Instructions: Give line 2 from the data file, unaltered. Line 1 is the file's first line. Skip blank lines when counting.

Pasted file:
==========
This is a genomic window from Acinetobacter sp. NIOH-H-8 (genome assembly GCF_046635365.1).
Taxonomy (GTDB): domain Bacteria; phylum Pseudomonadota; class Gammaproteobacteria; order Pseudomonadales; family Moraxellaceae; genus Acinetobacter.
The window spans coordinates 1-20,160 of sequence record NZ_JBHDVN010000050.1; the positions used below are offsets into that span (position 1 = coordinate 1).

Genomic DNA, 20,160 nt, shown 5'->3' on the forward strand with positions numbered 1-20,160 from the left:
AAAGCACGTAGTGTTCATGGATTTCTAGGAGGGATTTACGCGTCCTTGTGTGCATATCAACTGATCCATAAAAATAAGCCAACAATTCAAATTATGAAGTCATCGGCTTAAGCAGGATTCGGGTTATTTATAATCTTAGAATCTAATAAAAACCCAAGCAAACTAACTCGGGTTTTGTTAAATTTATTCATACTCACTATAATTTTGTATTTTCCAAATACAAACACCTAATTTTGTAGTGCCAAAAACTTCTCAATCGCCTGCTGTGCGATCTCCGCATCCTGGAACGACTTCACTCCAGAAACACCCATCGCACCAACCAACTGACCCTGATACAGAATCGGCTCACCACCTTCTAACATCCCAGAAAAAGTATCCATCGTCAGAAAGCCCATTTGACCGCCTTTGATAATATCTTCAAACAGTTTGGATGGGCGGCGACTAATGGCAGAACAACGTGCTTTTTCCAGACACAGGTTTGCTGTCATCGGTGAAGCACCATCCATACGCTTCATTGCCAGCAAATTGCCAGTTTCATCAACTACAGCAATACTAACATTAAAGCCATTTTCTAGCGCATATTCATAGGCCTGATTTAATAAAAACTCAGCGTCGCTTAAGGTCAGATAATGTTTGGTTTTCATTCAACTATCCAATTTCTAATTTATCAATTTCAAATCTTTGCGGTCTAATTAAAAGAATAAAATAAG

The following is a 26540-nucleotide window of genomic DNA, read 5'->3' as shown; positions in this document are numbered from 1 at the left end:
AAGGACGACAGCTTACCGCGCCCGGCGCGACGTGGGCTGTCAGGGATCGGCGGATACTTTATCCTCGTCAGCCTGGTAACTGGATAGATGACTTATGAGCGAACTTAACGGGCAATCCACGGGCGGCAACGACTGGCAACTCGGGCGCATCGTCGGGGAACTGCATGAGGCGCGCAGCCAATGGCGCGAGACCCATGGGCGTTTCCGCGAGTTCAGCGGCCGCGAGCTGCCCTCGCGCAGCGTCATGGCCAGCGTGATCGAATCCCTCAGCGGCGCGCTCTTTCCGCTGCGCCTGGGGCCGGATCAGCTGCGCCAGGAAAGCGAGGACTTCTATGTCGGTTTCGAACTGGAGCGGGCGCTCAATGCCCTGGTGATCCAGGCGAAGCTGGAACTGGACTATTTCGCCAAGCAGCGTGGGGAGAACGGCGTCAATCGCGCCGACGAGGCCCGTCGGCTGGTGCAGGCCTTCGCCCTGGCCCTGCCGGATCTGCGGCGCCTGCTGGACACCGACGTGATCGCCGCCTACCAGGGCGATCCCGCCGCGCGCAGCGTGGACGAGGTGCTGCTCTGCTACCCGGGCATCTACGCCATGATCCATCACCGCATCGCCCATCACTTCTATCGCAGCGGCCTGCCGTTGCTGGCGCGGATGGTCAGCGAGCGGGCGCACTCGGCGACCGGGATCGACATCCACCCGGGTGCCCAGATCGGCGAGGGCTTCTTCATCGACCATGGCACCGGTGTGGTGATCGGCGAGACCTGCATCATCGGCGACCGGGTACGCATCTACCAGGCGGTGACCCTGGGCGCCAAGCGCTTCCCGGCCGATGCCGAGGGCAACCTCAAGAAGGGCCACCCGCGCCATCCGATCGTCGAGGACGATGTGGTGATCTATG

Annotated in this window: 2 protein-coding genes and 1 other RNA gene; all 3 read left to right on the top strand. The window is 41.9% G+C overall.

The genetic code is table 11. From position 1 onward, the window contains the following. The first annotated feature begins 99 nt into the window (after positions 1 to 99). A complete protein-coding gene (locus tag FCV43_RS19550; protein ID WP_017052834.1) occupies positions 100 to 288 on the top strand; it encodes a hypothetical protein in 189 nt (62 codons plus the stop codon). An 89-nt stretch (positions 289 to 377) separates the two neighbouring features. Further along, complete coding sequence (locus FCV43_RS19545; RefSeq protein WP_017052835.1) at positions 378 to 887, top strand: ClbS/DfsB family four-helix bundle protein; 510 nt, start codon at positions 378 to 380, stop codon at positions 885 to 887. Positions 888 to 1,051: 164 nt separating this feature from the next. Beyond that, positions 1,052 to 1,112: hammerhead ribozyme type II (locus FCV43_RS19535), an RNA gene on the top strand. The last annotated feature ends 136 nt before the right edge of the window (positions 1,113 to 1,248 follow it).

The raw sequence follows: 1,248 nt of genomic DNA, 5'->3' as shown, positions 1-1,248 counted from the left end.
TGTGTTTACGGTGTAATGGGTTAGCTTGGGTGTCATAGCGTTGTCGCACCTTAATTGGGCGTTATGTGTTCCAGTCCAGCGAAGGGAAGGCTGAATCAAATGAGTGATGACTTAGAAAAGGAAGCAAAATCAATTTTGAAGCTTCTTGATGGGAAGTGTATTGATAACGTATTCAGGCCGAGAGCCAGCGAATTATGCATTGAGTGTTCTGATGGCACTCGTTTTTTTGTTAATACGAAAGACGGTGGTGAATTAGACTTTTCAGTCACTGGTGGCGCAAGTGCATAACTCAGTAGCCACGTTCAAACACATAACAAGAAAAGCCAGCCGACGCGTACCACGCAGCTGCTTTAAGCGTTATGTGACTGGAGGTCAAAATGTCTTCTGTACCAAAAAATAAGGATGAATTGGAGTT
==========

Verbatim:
Taxonomy (GTDB): domain Bacteria; phylum Pseudomonadota; class Gammaproteobacteria; order Pseudomonadales; family Moraxellaceae; genus Acinetobacter.